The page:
by Joe Mastromatteo
As an old-school CM who has overseen hundreds of millions of dollars of traditional site-built construction, I must admit I was a bit skeptical of modular construction at the start, but my recent experience building a $50 million, entirely modular project has made me a believer in the approach and the benefit it can bring to architects, owners, and developers.
A $50M case study in modular efficiency
Delphi recently completed a large affordable housing project that consisted of the demolition of an existing housing development and the new construction of 49 modular buildings with 200 units spread across eight separate courts on 42 acres. Our partners were Davis Square Architects and Simplex Modular of Scranton, Pa.
The decision to go modular was largely driven by extraordinary time pressures. Traditional construction would have had an overall duration of 36 months. We were able to deliver the finished project in just 21 months.
Real world benefits beyond speed
Clearly, one of the greatest benefits of a modular approach is speed. Since manufacturing and sitework occur simultaneously, projects can be completed in up to half the time as traditional construction. With units being constructed in a climate-controlled environment, weather delays are also not a factor. But efficient manufacturing means less waste and a smaller carbon footprint as well. And faster does not mean lower quality. Modular buildings are built to meet or exceed the same building codes and standards as site-built structures and use the same architect-specified materials as conventionally constructed buildings, like wood, concrete, and steel.
Managing the schedule is crucial
Every construction project lives or dies by its schedule. Modular takes that to a whole other level. It’s more akin to supply chain management. You have buildings being designed in one state, permitted and built to order in another, and shipped in by truck exactly when needed. This requires a tremendous amount of coordination between the architect, the manufacturer, our project development team, and crews in the field throughout all phases of construction. Above all, it is critical to work out every detail of the plan from the beginning. Many of these activities are being executed months in advance, so the discovery of any needed changes may affect something that already happened months ago.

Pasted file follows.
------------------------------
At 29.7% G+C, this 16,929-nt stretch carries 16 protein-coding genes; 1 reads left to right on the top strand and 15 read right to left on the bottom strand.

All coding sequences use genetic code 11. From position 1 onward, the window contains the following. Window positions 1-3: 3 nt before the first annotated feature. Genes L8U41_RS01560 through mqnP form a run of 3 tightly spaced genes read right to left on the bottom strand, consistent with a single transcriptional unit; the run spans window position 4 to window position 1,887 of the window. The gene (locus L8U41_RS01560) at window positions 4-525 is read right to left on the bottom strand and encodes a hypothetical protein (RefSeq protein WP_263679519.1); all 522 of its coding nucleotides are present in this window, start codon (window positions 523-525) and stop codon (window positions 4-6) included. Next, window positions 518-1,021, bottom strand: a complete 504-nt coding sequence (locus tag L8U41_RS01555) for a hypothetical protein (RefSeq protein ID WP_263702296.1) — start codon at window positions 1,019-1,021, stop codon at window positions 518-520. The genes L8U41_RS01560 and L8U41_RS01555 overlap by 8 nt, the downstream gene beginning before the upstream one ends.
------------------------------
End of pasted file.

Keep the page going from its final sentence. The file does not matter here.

Debunking the modular myths
There are definitely some persistent misperceptions in our industry with regard to modular. I’ve held some of them myself. Modular is of lesser quality, it’s boxy or boring, it’s limited in application, etc. In reality these are based on outdated notions that really do not apply to modern modular construction.
The biggest lesson I learned is that with today’s modular, there really does not have to be any trade-off in terms of built quality, design flexibility, aesthetics, or applications. The speed and cost savings are the result of efficiently managing the supply chain and carefully planning the construction process, not by cutting corners.
Only do it if you Have a solid team
I would encourage owners and architects to consider a modular approach even if it’s not the most obvious solution. A little creativity in the design phase that leverages modular can deliver real benefits to the project.
But only do so if you have the right partners working together from the start. It is absolutely vital that the architect, manufacturer, and construction manager work closely together from the earliest phases and throughout the entire project. The success of the project will hinge on the strength and experience of the team.
Joe Mastromatteo is vice president of Delphi Construction.